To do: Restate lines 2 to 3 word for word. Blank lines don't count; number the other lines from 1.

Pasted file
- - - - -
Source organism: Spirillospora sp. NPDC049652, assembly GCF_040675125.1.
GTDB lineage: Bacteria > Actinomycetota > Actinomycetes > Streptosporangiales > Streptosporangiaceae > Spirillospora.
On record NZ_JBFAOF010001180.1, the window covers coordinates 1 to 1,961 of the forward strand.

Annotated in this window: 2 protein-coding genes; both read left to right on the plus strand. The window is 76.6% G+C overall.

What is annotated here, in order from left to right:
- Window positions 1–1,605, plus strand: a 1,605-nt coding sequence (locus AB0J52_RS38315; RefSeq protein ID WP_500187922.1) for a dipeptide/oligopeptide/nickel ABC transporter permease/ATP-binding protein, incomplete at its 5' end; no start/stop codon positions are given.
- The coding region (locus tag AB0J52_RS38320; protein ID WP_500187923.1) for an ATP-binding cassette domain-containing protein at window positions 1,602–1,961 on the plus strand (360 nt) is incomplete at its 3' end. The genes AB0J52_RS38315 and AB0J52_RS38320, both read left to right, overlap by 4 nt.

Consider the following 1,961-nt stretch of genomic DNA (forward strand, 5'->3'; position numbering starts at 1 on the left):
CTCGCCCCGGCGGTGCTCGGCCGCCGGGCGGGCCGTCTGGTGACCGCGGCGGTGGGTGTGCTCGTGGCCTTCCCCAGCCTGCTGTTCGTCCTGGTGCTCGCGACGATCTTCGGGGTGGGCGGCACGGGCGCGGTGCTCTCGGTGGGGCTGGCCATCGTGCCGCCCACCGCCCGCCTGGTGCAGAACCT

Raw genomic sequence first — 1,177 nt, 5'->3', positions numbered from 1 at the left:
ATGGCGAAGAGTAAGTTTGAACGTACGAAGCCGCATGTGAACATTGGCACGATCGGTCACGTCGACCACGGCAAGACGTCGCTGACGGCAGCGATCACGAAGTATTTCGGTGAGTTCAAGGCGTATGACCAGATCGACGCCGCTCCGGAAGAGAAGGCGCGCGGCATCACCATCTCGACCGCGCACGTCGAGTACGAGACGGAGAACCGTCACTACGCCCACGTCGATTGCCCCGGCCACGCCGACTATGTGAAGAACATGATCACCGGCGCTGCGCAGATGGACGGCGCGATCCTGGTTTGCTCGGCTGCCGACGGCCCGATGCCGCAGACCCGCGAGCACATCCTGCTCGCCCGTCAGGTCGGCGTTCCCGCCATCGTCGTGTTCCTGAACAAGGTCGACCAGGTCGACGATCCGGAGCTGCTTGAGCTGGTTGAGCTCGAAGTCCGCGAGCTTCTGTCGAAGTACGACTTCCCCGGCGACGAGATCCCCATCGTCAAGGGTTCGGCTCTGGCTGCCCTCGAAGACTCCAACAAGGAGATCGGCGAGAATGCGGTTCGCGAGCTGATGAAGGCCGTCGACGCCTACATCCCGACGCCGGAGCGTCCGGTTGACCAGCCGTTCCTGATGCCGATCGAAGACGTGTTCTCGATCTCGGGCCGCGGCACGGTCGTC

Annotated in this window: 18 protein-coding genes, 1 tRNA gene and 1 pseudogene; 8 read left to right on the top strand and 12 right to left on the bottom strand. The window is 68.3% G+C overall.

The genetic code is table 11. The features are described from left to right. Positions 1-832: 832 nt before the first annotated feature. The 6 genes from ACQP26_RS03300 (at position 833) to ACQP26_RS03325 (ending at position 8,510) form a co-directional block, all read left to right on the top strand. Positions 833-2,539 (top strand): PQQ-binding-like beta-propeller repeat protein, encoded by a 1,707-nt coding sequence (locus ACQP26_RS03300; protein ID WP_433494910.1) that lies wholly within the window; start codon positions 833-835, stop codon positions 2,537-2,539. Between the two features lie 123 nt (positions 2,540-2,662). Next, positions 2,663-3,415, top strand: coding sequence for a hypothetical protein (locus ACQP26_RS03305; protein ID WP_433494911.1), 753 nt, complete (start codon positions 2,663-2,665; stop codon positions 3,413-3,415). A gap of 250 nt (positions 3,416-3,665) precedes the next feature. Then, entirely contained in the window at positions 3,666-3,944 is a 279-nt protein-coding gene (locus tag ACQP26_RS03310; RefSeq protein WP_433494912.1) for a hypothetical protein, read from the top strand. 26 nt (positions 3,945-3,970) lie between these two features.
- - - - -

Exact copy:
GTDB lineage: Bacteria > Actinomycetota > Actinomycetes > Streptosporangiales > Streptosporangiaceae > Spirillospora.
On record NZ_JBFAOF010001180.1, the window covers coordinates 1 to 1,961 of the forward strand.